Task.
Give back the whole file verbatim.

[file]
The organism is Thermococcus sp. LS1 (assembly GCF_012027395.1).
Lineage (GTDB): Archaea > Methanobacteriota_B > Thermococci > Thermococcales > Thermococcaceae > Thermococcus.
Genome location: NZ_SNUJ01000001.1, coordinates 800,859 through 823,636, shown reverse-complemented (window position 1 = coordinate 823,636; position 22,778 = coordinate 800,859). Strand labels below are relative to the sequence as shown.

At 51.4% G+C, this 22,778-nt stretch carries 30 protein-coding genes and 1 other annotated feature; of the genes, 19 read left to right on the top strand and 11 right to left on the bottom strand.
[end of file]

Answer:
The organism is Thermococcus sp. LS1 (assembly GCF_012027395.1).
Lineage (GTDB): Archaea > Methanobacteriota_B > Thermococci > Thermococcales > Thermococcaceae > Thermococcus.
Genome location: NZ_SNUJ01000001.1, coordinates 800,859 through 823,636, shown reverse-complemented (window position 1 = coordinate 823,636; position 22,778 = coordinate 800,859). Strand labels below are relative to the sequence as shown.

At 51.4% G+C, this 22,778-nt stretch carries 30 protein-coding genes and 1 other annotated feature; of the genes, 19 read left to right on the top strand and 11 right to left on the bottom strand.